At this point, comment when you see something interesting. I don't want to tell you what to do either or even visit a particular site (especially if you don't find any enjoyment in it - clearly).

Post here as well. We have a sort of tight nit group here that loves to talk METAL.

 

Metal- Fi is a great site. Everyone should check it out and use the comment section to discus interesting topics just like on this site.

Well, all places where metal heads can get together and share their passion are nice :) 

post #9818 of 16554

ok, I have a stupid question but I´ll go ahead anyway xD

I´ve noticed that some albums are more fatiquing for the ears/ more agressive than others and I couldn´t really tell why. Sometimes there is some bit of "ringing" in my ears and sometimes not. I don´t think that it necessarily has something to do with compression/ dynamic range. Do you guys know more about that and if there are any programs that can "manipulate" songs to make them softer to listen to or erase some frequencies that are uncomfortable to hear?

post #9819 of 16554

Hey Guys, I've been trying to get into black metal for a while, can you make some suggestions to get me started? Let's limit it to two albums per person so I'm not overwhelmed. I come from a stoner/prog metal background if that helps at all. Currently, I am trying to get into Deafheaven but haven't put too much time into it yet. Thanks ahead of time. 

post #9820 of 16554

Darkthrone - transylvanian hunger

emperor - in the nightside eclipse

 

if you want to try bands that have black metal roots/ influences but are easier to get into I would also recommend Enslaved (ethica odini) or wolves in the throne room (any album).

post #9821 of 16554
Quote:
Originally Posted by Blazingsonic View Post

ok, I have a stupid question but I´ll go ahead anyway xD

I´ve noticed that some albums are more fatiquing for the ears/ more agressive than others and I couldn´t really tell why. Sometimes there is some bit of "ringing" in my ears and sometimes not. I don´t think that it necessarily has something to do with compression/ dynamic range. Do you guys know more about that and if there are any programs that can "manipulate" songs to make them softer to listen to or erase some frequencies that are uncomfortable to hear?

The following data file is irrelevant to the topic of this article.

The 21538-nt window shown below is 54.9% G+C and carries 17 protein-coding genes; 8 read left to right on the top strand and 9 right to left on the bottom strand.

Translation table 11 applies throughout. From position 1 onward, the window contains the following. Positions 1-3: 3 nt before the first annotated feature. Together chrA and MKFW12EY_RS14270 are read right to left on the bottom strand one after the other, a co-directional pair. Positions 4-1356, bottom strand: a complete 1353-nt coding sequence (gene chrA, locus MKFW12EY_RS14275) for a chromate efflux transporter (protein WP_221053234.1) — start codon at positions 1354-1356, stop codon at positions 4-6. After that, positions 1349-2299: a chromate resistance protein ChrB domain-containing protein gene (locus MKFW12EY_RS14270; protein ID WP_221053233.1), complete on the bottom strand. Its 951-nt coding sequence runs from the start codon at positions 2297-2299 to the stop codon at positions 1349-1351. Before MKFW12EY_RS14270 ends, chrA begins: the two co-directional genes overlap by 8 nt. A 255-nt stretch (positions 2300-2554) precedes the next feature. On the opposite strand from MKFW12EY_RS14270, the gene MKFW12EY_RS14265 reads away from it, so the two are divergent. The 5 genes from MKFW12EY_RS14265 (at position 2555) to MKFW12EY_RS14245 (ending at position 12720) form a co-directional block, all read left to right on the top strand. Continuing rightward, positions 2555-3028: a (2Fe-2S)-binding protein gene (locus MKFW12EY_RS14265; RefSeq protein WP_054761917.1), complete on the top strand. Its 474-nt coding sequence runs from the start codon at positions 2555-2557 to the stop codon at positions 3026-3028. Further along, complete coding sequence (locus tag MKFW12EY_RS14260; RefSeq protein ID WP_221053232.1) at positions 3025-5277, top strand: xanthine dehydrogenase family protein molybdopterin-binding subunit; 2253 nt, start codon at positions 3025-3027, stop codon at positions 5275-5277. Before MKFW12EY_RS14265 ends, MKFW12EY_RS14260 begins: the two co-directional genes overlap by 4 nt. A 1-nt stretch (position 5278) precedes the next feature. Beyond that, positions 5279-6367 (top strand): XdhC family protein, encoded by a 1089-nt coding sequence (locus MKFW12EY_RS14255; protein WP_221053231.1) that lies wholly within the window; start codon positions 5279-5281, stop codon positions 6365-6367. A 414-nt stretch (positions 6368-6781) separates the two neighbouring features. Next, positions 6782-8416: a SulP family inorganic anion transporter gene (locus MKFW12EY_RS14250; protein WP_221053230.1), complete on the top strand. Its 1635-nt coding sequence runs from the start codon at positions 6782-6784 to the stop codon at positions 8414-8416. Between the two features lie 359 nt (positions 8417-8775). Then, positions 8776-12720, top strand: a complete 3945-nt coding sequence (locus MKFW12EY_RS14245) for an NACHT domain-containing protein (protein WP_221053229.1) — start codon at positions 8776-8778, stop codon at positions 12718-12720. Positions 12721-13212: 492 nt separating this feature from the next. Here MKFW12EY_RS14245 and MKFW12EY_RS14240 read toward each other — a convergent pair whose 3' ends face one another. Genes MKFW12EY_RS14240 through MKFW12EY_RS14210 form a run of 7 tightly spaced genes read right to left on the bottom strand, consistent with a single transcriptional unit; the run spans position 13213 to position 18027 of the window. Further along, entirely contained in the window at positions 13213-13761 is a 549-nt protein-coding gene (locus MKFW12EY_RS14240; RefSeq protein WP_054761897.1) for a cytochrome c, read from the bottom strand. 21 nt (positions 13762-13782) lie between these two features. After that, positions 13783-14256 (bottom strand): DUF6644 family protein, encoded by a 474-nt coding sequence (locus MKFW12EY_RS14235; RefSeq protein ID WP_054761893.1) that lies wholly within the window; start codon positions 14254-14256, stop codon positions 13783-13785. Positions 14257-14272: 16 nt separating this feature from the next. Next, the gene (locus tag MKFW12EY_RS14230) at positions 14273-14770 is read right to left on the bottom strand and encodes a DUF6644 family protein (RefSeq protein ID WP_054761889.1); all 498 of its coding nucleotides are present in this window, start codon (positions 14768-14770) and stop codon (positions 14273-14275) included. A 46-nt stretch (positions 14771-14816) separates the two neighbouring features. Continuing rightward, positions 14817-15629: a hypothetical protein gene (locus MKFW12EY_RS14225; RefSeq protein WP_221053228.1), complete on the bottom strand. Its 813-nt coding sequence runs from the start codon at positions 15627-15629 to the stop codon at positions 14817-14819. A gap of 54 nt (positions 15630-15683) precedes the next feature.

Try Dialing down the treble in your equalizer. Try dropping anything for 2khz onward. Obviously this will change the sound of the music, but should allow for a longer listening experience. You could also try turning down the volume as well lol. People tend to be more sensitive to higher frequencies anyway:

 

  

So this peaks around 4kHz

 

Hyperphysics has a great explanation of the general workings of the ear if you're curious:

 

http://hyperphysics.phy-astr.gsu.edu/hbase/sound/earsens.html

post #9822 of 16554
Quote:
Originally Posted by krtzer View Post

Try Dialing down the treble in your equalizer. Try dropping anything for 2khz onward. Obviously this will change the sound of the music, but should allow for a longer listening experience. You could also try turning down the volume as well lol. People tend to be more sensitive to higher frequencies anyway:

  


So this peaks around 4kHz

Hyperphysics has a great explanation of the general workings of the ear if you're curious:

http://hyperphysics.phy-astr.gsu.edu/hbase/sound/earsens.html

I can't tell but is that FM curve? The reason why good mastering engineers mix at 85db!
post #9823 of 16554
Quote:
Originally Posted by markm1 View Post

 

  • My Grados-aggressive, bright-feel like you're on stage with the band. Also, I know Grados illicit strong responses-love or hate.